By Suzanne Parker
We had been circling, watching attentively for signs of life, ever since their sign went up in midsummer. The sign with simple white all-cap lettering on a black background announcing Jack & Nellie’s implied the aesthetic of either a steak joint, or a traditional pub. We were wrong on both counts. Aaarrr, begorra, ‘tis a wine bar. A tapas bar. An ooneria. An enoteca. A gastropub. It’s all of those things, owned and run by Cyril Burke, a nice Irish boy from County Wicklow.
Jack & Nellie’s serves a conglomeration of small plates — some with real heft to them — along with a selection of well-chosen wines and craft brews. The noshes are mostly of Continental provenance and all eminently shareable.
Mr. Burke, by his own admission, does not have a master chef in the kitchen. His genius lies in his expertly sourced artisanal components finished or just plated in his kitchen. The cheeseboard is a perfect example. A choice of three is offered from a list of artisanal European cheeses mostly cave-aged from raw milks. Try the Amarelo da Beira Baixa, a name-protected semi-soft raw sheep and goat milk cheese from Portugal, or the Idiazábal is a robust and sharp cheese, from the Basque region of Spain. Top those off with a mild, buttery Fromager d’Affinois, similar to a very rich Brie. All are served with herbed crostini, made of baguettes from La Boulangerie, the wonderful Forest Hills bakery considered by many to make the best baguettes in the city.
The charcuterie board is intense. Duck liver mousse with port wine, wild boar pâté with chestnuts and raisins, Sopressata, Proscuitto and cornichons, pickled onions, wholegrain mustard and fig jam to delight a cured meat lover.
If you’re there more to sip than munch but just want a little something, Spicy Marcona Almonds, served warm, are perfect. Known in Spain as “Queen’s Almonds”, they are softer and sweeter than their California counterparts.
For something more substantial, there’s a trio of sliders — grilled Angus beef with bleu cheese, braised beef short ribs with caramelized onions, and fried oyster po’boy with peppered slaw and pickles. The po’boy was the most arresting of the lot, but all were well executed. These just cry out for one of the great craft beers on the list.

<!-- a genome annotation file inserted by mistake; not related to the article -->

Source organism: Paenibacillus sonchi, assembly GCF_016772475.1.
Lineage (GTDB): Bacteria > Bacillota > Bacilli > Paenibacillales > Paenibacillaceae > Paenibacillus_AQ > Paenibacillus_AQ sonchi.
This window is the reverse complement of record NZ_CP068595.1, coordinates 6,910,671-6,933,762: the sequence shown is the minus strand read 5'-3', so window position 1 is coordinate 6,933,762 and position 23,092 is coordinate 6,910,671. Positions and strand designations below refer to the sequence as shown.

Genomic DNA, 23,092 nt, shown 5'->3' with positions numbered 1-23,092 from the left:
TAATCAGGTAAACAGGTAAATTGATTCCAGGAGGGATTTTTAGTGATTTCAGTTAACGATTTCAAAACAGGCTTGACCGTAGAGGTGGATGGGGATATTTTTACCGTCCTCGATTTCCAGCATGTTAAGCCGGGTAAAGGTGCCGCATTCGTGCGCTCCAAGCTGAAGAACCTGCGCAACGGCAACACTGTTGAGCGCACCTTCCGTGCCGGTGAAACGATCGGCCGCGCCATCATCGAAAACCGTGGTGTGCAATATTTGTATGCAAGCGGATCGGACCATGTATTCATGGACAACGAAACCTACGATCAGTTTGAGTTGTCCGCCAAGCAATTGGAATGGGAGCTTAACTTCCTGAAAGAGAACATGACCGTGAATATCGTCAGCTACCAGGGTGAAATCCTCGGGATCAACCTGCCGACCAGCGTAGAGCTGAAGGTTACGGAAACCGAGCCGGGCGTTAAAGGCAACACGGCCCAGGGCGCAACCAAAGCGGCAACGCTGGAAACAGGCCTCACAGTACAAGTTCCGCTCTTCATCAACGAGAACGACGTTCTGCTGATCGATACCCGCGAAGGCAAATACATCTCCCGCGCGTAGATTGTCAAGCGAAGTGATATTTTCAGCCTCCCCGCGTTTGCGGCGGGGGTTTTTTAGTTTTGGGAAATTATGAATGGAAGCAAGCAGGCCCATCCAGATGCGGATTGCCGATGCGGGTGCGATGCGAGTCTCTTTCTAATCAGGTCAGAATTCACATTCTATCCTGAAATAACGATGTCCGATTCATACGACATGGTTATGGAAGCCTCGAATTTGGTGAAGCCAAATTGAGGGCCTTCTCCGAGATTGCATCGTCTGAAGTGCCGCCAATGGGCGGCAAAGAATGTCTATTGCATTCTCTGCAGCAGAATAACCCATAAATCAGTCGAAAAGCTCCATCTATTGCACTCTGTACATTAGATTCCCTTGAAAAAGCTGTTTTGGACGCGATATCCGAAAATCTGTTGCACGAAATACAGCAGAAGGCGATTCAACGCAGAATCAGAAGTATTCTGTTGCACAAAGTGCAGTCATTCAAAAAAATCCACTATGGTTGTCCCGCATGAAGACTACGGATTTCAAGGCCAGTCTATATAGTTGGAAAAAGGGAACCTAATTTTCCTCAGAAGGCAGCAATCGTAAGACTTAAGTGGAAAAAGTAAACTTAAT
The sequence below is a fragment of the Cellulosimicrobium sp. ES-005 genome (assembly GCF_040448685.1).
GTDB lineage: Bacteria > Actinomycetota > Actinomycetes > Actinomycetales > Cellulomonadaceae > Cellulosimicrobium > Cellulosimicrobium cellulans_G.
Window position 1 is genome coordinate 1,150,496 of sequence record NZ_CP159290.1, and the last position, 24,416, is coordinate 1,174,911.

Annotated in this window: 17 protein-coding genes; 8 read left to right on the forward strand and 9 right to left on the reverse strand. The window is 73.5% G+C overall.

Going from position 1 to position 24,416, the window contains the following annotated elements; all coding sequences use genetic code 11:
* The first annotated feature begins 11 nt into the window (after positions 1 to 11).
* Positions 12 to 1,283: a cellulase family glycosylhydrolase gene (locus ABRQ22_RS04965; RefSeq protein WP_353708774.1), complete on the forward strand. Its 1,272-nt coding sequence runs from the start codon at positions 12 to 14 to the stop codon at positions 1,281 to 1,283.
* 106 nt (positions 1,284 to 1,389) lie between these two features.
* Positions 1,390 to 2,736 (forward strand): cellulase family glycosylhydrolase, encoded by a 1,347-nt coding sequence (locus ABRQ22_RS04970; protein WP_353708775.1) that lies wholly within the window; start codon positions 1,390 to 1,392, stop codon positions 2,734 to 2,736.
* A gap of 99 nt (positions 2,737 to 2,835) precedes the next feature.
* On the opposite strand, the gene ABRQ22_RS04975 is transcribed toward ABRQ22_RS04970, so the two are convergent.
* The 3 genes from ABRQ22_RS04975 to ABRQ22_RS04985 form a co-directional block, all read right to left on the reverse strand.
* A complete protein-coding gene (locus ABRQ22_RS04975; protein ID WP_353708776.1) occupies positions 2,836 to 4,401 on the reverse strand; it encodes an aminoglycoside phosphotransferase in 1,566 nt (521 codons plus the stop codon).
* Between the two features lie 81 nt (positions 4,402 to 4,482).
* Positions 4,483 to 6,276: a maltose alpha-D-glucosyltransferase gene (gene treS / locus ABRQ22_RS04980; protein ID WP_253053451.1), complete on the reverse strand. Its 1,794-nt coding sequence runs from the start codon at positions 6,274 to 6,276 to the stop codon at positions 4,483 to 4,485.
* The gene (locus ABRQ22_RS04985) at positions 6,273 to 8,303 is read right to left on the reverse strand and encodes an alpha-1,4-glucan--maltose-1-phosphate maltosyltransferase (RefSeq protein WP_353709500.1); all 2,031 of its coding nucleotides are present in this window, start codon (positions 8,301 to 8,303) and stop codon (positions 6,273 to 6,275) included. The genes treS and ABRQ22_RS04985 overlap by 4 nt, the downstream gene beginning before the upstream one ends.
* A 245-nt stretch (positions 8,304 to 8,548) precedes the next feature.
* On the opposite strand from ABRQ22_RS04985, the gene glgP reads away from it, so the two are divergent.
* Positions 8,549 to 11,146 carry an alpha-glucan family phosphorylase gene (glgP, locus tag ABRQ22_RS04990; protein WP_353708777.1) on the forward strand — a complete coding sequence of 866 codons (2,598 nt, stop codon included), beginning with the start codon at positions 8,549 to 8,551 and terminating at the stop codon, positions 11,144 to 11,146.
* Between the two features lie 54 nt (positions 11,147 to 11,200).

Roasted garlic and artichoke dip is luscious but very rich. Be forewarned that if you are ordering other cheesy dishes, this may be over the top. The artichokes will also affect the flavor of the wine for serious wine tasters.
We broke our own rule arriving within their opening week. Usually we wait a few weeks for things to sort themselves out, so we were prepared to cut them some slack for birthing pains, but there was no need. Everything moved flawlessly.
The Bottom Line
The menu at this newborn establishment is still a work in progress. Mr. Burke intends to begin serving brunch in the not-too-distant. The bartender, he confided, is a wizard with desserts which will also be debuting soon. He may also be adding some favorites from the Emerald Isles like mini-shepherd’s pies made the real way with lamb not beef. They could use a few more of the lighter nibbles in the veggie camp, but we’re sure more good things are on the way.
Suzanne Parker is the TimesLedger’s restaurant critic and author of “Eating Like Queens: A Guide to Ethnic Dining in America’s Melting Pot, Queens, N.Y.” She can be reached by e-mail at firstname.lastname@example.org.
Jack & Nellie’s
108-25 Ascan Ave
Forest Hills, New York 11375
Price Range: Small plates $4-17
Cuisine: Pan European noshes and nibbles
Setting: Small, pubbish.
Service: Efficient, professional
Hours: From 4 pm daily, brunch on the way soon.
Reservations: Weekdays only
Alcohol: Wine and beer
Parking: Street, good luck.
Children: Bar scene, but not unwelcome.
Credit cards: The usual
Noise level: Noisy
Handicap accessible: Yes